Just seconds before today’s 5:00 p.m. eastern time deadline the Nationals and No. 16 overall pick Lucas Giolito agreed to a $2.925 million bonus, according to Jim Callis of Baseball America.
Giolito was in the mix for the No. 1 overall pick before an elbow injury ended his season and questions about the California high school right-hander’s bonus demands likely caused him to drop even further, but the Nationals happily snatched up one of the draft’s highest-upside prospects in the middle of the first round and worked out a deal.
Slot value for the 16th pick was $2.125 million, so drawing things out until the last second earned Giolito an extra $800,000 and by going over their allotted budget the Nationals will have to pay a tax. They will not, however, have to forfeit a draft pick next year, which is something general manager Mike Rizzo insisted all along they were unwilling to do.
The Braves have signed former football player and current outfielder Sanders Commings, an Augusta, Georgia native, to a minor league contract, Ken Rosenthal of FOX Sports reports.
Commings, 26, was a defensive back who played for the University of Georgia before being selected by the Chiefs in the fifth round of the 2013 draft. He appeared in two games in the 2013 season.
Commings also played baseball for Westside High School and was selected by the Diamondbacks in the 37th round of the 2008 draft. He chose to attend the University of Georgia instead. When football didn’t pan out, Commings started training with Jerry Hairston, Jr. Hairston said he was “blown away” when he saw Commings hit for the first time.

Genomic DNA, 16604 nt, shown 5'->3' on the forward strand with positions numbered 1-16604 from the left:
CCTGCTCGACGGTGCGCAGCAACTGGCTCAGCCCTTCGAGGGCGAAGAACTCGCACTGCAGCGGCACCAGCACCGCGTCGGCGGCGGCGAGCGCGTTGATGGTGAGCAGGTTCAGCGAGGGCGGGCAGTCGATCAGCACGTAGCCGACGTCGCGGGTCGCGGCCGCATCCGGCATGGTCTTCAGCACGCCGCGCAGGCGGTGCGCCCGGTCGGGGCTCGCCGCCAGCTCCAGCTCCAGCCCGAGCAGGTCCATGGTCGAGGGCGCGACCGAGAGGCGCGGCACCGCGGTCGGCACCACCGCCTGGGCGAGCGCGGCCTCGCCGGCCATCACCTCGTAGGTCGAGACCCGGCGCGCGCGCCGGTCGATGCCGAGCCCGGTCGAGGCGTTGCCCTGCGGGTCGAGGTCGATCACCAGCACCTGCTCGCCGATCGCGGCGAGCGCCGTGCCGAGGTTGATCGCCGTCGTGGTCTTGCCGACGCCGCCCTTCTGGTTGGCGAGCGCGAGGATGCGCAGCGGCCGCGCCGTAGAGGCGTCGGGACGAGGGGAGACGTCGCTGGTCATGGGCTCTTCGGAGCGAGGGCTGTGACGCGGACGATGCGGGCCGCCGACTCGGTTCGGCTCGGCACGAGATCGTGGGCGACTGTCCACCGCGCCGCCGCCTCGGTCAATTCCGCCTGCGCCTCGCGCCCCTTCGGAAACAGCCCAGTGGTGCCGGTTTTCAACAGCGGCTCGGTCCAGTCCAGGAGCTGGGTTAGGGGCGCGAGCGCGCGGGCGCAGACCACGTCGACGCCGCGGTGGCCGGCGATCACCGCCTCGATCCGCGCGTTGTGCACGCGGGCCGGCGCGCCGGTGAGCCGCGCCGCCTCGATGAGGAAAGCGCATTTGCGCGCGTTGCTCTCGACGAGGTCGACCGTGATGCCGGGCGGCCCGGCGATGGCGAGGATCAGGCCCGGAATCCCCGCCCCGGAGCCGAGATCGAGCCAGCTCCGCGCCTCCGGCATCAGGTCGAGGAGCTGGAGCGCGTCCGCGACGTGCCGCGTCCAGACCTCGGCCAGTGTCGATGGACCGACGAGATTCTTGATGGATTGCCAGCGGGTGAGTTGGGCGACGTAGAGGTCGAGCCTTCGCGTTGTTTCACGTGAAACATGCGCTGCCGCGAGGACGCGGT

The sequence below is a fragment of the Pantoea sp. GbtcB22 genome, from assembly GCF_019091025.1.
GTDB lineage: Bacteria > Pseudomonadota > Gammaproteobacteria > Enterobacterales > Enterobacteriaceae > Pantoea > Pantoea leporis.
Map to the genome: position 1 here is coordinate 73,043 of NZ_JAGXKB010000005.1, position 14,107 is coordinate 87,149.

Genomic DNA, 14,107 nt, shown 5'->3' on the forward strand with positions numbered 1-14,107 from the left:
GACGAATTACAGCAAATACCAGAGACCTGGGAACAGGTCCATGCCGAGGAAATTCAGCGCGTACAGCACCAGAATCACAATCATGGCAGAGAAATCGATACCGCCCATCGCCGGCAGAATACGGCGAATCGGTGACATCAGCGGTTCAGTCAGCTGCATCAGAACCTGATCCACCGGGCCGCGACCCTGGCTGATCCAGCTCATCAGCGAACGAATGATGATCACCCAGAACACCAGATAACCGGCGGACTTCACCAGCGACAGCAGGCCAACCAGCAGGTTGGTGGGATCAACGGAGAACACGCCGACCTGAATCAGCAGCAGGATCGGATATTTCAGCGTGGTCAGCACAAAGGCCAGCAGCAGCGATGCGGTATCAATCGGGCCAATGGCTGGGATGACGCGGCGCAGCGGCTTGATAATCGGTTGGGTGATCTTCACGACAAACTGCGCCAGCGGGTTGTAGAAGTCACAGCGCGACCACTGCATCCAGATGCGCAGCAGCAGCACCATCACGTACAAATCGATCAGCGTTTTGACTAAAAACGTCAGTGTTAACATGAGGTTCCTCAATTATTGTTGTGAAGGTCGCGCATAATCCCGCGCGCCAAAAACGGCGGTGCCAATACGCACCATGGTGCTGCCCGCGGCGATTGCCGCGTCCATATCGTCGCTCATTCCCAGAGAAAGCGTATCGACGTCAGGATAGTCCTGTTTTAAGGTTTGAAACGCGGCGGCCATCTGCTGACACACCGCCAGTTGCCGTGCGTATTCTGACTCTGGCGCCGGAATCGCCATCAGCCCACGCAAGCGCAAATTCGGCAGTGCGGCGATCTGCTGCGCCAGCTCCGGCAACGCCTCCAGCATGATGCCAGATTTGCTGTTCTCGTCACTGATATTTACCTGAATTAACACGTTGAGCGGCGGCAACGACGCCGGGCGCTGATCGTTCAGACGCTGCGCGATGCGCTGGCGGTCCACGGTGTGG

Obviously, Commings’ path to success as a professional baseball player will be long, but it’s a no-risk flier for the Braves. The club has past experience with football players, including Deion Sanders and Brian Jordan.
The next task for the Braves will be to acquire Ryan Goins from the Blue Jays. That way, players will look at the lineup card each day to see if it’s Commings or Goins.
On Thursday afternoon, Rays pitcher Chris Archer asked his Twitter followers, “Lots swirling around what needs to be changed about the game of baseball. What do y’all want to see changed, if anything, & why?”
Tigers ace Justin Verlander responded:
To that, Archer said:
For what it’s worth, Verlander hasn’t been much of a hitter. In 47 career plate appearances, he has three singles and no extra-base hits. And if the AL did get rid of the DH rule, the Tigers would have nowhere to put Victor Martinez. Verlander, though, would have an easier time pitching to opposing pitchers rather than their DH’s.